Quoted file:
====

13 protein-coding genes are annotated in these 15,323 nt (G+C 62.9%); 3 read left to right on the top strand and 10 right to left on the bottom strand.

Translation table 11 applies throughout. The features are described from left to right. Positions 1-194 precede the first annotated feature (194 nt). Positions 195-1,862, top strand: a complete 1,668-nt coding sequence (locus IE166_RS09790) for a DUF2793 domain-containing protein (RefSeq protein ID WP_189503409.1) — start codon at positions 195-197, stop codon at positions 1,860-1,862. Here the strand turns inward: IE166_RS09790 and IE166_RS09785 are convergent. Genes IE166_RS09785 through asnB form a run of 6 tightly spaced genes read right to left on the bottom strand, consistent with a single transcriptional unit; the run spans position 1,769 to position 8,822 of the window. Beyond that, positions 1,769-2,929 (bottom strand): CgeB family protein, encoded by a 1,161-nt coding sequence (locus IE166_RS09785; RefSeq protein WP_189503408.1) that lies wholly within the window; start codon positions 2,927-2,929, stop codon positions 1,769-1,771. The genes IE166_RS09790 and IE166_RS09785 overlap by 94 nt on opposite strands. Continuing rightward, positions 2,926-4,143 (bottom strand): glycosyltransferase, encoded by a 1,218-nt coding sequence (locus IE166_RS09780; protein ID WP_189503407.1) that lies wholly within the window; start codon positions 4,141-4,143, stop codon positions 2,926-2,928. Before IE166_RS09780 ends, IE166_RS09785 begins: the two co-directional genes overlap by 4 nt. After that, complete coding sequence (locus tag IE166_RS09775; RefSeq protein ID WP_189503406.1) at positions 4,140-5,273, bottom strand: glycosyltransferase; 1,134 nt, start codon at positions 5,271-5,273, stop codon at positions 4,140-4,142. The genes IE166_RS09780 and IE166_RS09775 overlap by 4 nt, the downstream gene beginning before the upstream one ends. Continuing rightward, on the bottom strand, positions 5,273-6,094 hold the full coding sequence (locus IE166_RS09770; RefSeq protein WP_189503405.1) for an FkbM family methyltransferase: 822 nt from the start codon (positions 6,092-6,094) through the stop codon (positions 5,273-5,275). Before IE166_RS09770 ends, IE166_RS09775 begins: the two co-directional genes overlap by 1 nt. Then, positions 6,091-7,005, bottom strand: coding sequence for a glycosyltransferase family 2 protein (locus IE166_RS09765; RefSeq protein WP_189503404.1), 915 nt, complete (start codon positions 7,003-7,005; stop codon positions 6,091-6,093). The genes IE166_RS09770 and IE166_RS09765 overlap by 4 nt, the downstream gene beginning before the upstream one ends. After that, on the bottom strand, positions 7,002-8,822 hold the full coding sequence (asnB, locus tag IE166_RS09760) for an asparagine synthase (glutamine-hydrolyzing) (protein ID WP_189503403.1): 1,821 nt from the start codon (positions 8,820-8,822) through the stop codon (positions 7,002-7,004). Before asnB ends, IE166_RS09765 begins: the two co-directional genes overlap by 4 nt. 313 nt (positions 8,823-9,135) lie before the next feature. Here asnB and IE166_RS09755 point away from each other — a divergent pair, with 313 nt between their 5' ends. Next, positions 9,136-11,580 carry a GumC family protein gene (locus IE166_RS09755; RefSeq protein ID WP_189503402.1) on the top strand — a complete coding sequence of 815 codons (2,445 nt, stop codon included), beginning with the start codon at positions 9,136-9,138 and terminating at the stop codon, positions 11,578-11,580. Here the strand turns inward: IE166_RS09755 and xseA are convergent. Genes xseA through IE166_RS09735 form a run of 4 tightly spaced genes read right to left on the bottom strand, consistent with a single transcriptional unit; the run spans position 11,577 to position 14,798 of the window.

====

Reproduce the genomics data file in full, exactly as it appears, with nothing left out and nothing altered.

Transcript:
13 protein-coding genes are annotated in these 15,323 nt (G+C 62.9%); 3 read left to right on the top strand and 10 right to left on the bottom strand.

Translation table 11 applies throughout. The features are described from left to right. Positions 1-194 precede the first annotated feature (194 nt). Positions 195-1,862, top strand: a complete 1,668-nt coding sequence (locus IE166_RS09790) for a DUF2793 domain-containing protein (RefSeq protein ID WP_189503409.1) — start codon at positions 195-197, stop codon at positions 1,860-1,862. Here the strand turns inward: IE166_RS09790 and IE166_RS09785 are convergent. Genes IE166_RS09785 through asnB form a run of 6 tightly spaced genes read right to left on the bottom strand, consistent with a single transcriptional unit; the run spans position 1,769 to position 8,822 of the window. Beyond that, positions 1,769-2,929 (bottom strand): CgeB family protein, encoded by a 1,161-nt coding sequence (locus IE166_RS09785; RefSeq protein WP_189503408.1) that lies wholly within the window; start codon positions 2,927-2,929, stop codon positions 1,769-1,771. The genes IE166_RS09790 and IE166_RS09785 overlap by 94 nt on opposite strands. Continuing rightward, positions 2,926-4,143 (bottom strand): glycosyltransferase, encoded by a 1,218-nt coding sequence (locus IE166_RS09780; protein ID WP_189503407.1) that lies wholly within the window; start codon positions 4,141-4,143, stop codon positions 2,926-2,928. Before IE166_RS09780 ends, IE166_RS09785 begins: the two co-directional genes overlap by 4 nt. After that, complete coding sequence (locus tag IE166_RS09775; RefSeq protein ID WP_189503406.1) at positions 4,140-5,273, bottom strand: glycosyltransferase; 1,134 nt, start codon at positions 5,271-5,273, stop codon at positions 4,140-4,142. The genes IE166_RS09780 and IE166_RS09775 overlap by 4 nt, the downstream gene beginning before the upstream one ends. Continuing rightward, on the bottom strand, positions 5,273-6,094 hold the full coding sequence (locus IE166_RS09770; RefSeq protein WP_189503405.1) for an FkbM family methyltransferase: 822 nt from the start codon (positions 6,092-6,094) through the stop codon (positions 5,273-5,275). Before IE166_RS09770 ends, IE166_RS09775 begins: the two co-directional genes overlap by 1 nt. Then, positions 6,091-7,005, bottom strand: coding sequence for a glycosyltransferase family 2 protein (locus IE166_RS09765; RefSeq protein WP_189503404.1), 915 nt, complete (start codon positions 7,003-7,005; stop codon positions 6,091-6,093). The genes IE166_RS09770 and IE166_RS09765 overlap by 4 nt, the downstream gene beginning before the upstream one ends. After that, on the bottom strand, positions 7,002-8,822 hold the full coding sequence (asnB, locus tag IE166_RS09760) for an asparagine synthase (glutamine-hydrolyzing) (protein ID WP_189503403.1): 1,821 nt from the start codon (positions 8,820-8,822) through the stop codon (positions 7,002-7,004). Before asnB ends, IE166_RS09765 begins: the two co-directional genes overlap by 4 nt. 313 nt (positions 8,823-9,135) lie before the next feature. Here asnB and IE166_RS09755 point away from each other — a divergent pair, with 313 nt between their 5' ends. Next, positions 9,136-11,580 carry a GumC family protein gene (locus IE166_RS09755; RefSeq protein ID WP_189503402.1) on the top strand — a complete coding sequence of 815 codons (2,445 nt, stop codon included), beginning with the start codon at positions 9,136-9,138 and terminating at the stop codon, positions 11,578-11,580. Here the strand turns inward: IE166_RS09755 and xseA are convergent. Genes xseA through IE166_RS09735 form a run of 4 tightly spaced genes read right to left on the bottom strand, consistent with a single transcriptional unit; the run spans position 11,577 to position 14,798 of the window.